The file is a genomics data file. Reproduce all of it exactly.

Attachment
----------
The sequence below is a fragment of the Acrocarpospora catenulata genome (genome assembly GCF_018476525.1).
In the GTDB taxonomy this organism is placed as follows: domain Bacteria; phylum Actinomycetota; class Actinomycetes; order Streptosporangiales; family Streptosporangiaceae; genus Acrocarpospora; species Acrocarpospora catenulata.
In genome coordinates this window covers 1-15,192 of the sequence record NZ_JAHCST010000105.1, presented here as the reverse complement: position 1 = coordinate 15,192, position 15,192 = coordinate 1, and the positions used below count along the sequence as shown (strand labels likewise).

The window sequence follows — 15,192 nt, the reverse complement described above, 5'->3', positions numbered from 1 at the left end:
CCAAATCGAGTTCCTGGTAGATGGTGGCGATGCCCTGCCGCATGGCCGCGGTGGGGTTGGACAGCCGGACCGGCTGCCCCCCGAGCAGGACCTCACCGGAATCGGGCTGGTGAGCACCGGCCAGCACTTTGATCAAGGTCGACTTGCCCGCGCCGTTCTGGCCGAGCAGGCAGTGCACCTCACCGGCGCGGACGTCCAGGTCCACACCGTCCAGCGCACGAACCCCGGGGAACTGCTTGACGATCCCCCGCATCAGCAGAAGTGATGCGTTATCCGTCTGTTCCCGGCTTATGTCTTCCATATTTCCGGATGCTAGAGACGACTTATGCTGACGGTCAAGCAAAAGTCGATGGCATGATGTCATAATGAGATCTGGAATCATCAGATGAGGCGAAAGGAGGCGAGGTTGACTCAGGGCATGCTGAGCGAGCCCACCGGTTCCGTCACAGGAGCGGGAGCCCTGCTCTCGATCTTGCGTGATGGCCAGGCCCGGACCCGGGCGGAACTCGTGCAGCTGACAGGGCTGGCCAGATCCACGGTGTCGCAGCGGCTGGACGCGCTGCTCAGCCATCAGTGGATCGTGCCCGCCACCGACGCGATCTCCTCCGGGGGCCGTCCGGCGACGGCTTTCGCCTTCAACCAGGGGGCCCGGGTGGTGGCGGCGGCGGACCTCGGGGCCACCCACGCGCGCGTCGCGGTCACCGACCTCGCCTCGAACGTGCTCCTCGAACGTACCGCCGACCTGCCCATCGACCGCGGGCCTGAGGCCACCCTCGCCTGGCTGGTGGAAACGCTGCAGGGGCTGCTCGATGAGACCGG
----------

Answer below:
The sequence below is a fragment of the Acrocarpospora catenulata genome (genome assembly GCF_018476525.1).
In the GTDB taxonomy this organism is placed as follows: domain Bacteria; phylum Actinomycetota; class Actinomycetes; order Streptosporangiales; family Streptosporangiaceae; genus Acrocarpospora; species Acrocarpospora catenulata.
In genome coordinates this window covers 1-15,192 of the sequence record NZ_JAHCST010000105.1, presented here as the reverse complement: position 1 = coordinate 15,192, position 15,192 = coordinate 1, and the positions used below count along the sequence as shown (strand labels likewise).

The window sequence follows — 15,192 nt, the reverse complement described above, 5'->3', positions numbered from 1 at the left end:
CCAAATCGAGTTCCTGGTAGATGGTGGCGATGCCCTGCCGCATGGCCGCGGTGGGGTTGGACAGCCGGACCGGCTGCCCCCCGAGCAGGACCTCACCGGAATCGGGCTGGTGAGCACCGGCCAGCACTTTGATCAAGGTCGACTTGCCCGCGCCGTTCTGGCCGAGCAGGCAGTGCACCTCACCGGCGCGGACGTCCAGGTCCACACCGTCCAGCGCACGAACCCCGGGGAACTGCTTGACGATCCCCCGCATCAGCAGAAGTGATGCGTTATCCGTCTGTTCCCGGCTTATGTCTTCCATATTTCCGGATGCTAGAGACGACTTATGCTGACGGTCAAGCAAAAGTCGATGGCATGATGTCATAATGAGATCTGGAATCATCAGATGAGGCGAAAGGAGGCGAGGTTGACTCAGGGCATGCTGAGCGAGCCCACCGGTTCCGTCACAGGAGCGGGAGCCCTGCTCTCGATCTTGCGTGATGGCCAGGCCCGGACCCGGGCGGAACTCGTGCAGCTGACAGGGCTGGCCAGATCCACGGTGTCGCAGCGGCTGGACGCGCTGCTCAGCCATCAGTGGATCGTGCCCGCCACCGACGCGATCTCCTCCGGGGGCCGTCCGGCGACGGCTTTCGCCTTCAACCAGGGGGCCCGGGTGGTGGCGGCGGCGGACCTCGGGGCCACCCACGCGCGCGTCGCGGTCACCGACCTCGCCTCGAACGTGCTCCTCGAACGTACCGCCGACCTGCCCATCGACCGCGGGCCTGAGGCCACCCTCGCCTGGCTGGTGGAAACGCTGCAGGGGCTGCTCGATGAGACCGG